Glimmerite Veins in High-pressure Rocks from Lower Austria - Clues for the Origin of High-K Magmas in Orogenic Belts

Harry Becker Department of Terrestrial Magnetism, The Carnegie Institution of Washington,

5241 Broad Branch Road, N.W., Washington D.C., 20015

Thomas Wenzel Institut fuer Geowissenschaften, FB 22, LE Mineralogie,

Johannes-Gutenberg-Universitaet, D-55099 Mainz

In the southern Bohemian massif glimmerite veins occur in orogenic peridotites (Hedlik and Zemann, 1951) and, more rarely, in associated high-pressure granulites. The latter have been metamorphosed and exhumed during Carboniferous crustal thickening. The glimmerites are medium to coarse grained, and consist of more than 90 wt. % phlogopite, up to 9 wt. % apatite and trace amounts of rutile, graphite and zircon. Locally, the veins contain abundant magnesite. The high K2O/Na2O (13-40), K2O (4-9.5 wt. %), and MgO (15-27 wt. %) indicate the ultrapotassic nature of the glimmerites. The glimmerites have very high LILE (e. g., 270-880 ppm Rb), LREE, P, and F contents, as well as high Cr (up to 1200 ppm), and Ni (up to 660 ppm) abundances. REE patterns are strongly fractionated with Lan=70-1000 and Lun=1-20. In primitive mantle normalized concentration diagrams, U and Th are less enriched relative to other LILE and the LREE. Normalized abundances of Nb and Ta are relatively high but somewhat lower than those of U and Th. Except in one sample that contains abundant zircon, Zr and Hf are strongly depleted relative to the MREE. Major and trace element compositions of the glimmerites are difficult to explain by partial melting of the nearby felsic granulites and gneisses. The granulites should be much stronger depleted in Rb and Ba if they represent residues of partial melting. Complementary to the granulites, the glimmerites have high concentrations of Cs, U, and Th, and low Rb/Cs, and Th/U. In addition, initial Sr-Nd isotopic compositions of glimmerites and granulites are overlapping, and both rock types have negative Sr and Eu anomalies, indicating a genetic relationship. We propose, that the glimmerites crystallized from a SiO2-Al2O3-K2O rich fluid, deliberated during the high-temperature, high-pressure breakdown of F-rich biotite in the granulites (T>800-900°C ? at 1.6 to 1.8 GPa (Carswell and O'Brian, 1993). High abundances of P in the glimmerites indicate that significant amounts of apatite or monazite must have dissolved in the fluid. We suggest, that the high MgO, Cr, and Ni abundances in the glimmerites are not a primary feature, but the result of later interaction of the fluid with the peridotites. As indicated by the glimmerites, high-K fluids, containing sufficient amounts of F and P, are capable to provide the surplus of LILE and LREE that distinguishes high-K magmas from common calcalkaline magmas. In collision and subduction zones high-K fluids deliberated from subducted sediments may freeze or cause partial melting in a variety of lithologies. Frozen high-K fluids and their host rocks may undergo partial melting during lithospheric delamination and orogenic collapse, resulting in the formation of diverse high-K magmas such as shoshonites/monzonites, durbachites, leucitites, lamproites and high-K lamprophyres.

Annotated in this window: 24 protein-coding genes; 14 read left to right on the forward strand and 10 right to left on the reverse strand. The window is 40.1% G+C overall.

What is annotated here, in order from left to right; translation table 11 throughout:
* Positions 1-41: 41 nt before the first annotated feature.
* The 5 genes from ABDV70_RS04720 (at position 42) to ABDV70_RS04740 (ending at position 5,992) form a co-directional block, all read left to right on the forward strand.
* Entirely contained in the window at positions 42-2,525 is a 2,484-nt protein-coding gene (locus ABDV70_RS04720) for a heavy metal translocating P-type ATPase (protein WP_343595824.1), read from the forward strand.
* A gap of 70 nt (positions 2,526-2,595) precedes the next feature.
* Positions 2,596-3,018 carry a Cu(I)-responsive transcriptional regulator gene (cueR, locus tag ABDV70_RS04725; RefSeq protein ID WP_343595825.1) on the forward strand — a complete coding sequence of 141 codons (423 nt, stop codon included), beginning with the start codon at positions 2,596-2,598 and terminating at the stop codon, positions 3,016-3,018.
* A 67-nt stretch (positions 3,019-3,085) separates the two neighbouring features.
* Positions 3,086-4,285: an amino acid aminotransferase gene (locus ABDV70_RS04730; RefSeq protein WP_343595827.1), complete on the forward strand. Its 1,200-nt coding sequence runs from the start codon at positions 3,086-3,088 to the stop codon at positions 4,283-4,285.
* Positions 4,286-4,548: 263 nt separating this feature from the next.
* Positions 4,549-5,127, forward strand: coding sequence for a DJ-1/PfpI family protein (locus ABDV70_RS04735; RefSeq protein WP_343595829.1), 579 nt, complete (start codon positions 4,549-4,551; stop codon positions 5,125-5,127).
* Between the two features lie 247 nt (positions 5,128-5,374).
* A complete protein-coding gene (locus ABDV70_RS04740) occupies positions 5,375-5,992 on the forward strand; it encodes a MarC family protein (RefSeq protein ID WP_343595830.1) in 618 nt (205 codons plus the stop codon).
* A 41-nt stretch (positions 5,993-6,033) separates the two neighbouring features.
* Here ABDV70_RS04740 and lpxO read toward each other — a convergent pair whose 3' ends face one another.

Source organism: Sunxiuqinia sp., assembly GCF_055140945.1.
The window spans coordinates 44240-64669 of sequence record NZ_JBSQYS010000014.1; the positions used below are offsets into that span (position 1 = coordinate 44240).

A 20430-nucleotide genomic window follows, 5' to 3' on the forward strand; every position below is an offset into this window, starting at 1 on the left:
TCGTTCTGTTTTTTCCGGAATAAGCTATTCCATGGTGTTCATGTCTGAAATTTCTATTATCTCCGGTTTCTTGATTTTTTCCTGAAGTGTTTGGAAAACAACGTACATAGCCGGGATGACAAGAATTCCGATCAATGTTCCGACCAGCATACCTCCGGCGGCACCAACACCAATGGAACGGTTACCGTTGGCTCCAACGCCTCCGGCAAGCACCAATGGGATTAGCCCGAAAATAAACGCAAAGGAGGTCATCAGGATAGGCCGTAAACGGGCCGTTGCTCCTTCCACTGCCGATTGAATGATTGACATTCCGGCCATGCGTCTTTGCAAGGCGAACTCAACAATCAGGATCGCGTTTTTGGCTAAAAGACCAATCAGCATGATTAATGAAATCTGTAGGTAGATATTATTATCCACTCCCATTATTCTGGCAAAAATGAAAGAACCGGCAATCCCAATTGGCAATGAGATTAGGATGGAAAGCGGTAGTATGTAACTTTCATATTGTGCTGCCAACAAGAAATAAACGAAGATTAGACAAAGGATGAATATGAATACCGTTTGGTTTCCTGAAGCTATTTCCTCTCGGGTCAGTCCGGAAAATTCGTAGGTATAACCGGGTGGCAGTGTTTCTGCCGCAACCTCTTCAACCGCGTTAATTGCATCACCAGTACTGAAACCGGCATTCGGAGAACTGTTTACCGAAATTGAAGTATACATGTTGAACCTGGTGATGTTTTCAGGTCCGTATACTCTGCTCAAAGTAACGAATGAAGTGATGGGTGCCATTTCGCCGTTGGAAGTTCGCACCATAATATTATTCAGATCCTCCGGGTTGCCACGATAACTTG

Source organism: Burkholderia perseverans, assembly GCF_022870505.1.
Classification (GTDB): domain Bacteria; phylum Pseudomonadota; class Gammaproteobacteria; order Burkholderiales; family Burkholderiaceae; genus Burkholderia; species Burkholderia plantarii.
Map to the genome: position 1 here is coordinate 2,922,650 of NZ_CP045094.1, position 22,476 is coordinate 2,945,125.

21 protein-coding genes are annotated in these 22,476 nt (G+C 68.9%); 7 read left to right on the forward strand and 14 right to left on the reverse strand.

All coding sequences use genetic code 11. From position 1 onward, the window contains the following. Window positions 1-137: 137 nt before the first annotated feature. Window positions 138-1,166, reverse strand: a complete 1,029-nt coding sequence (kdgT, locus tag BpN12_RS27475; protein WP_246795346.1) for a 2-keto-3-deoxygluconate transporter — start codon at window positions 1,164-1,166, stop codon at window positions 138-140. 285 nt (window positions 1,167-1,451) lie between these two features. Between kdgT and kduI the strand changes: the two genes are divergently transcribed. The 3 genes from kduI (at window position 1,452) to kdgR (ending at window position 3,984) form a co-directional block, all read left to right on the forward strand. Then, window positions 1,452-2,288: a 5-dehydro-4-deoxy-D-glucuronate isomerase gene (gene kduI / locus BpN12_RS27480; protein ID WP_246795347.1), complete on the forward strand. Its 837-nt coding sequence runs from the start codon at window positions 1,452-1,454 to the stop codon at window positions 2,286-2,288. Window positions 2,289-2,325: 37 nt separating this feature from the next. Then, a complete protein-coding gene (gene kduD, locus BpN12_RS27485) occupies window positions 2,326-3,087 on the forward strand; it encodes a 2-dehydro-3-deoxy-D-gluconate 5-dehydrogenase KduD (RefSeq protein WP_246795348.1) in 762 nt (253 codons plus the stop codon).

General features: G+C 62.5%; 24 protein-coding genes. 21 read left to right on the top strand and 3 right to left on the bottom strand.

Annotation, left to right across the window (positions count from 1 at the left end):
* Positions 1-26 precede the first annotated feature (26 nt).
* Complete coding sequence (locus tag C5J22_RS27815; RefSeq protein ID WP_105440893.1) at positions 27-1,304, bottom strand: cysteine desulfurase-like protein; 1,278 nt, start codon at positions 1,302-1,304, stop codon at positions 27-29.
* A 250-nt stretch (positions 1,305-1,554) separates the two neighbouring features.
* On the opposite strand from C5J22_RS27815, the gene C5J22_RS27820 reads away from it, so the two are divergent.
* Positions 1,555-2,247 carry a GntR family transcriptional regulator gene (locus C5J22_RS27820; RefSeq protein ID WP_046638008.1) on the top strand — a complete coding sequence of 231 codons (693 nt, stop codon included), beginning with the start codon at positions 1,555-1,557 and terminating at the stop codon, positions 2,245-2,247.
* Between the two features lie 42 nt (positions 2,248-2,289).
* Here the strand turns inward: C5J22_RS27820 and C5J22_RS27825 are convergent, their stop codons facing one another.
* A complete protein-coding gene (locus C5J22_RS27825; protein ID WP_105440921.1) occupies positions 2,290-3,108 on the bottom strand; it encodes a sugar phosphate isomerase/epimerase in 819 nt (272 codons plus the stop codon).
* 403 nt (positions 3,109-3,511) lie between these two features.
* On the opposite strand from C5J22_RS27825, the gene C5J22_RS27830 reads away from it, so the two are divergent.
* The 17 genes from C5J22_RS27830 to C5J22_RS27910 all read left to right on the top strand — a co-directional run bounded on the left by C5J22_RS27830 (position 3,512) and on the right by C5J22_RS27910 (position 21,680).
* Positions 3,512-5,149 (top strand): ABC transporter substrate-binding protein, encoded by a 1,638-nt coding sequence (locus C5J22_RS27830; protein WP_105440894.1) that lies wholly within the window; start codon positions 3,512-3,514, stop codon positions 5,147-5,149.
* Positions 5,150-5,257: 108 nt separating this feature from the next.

Carswell, D.A. & O'Brien, P.J., J. Petrol. 34, 427-459 (1993).

Hedlik, A. & Zemann, J., Tschermaks Mineral. Petrogr. Mitt. 2, 407-416 (1951).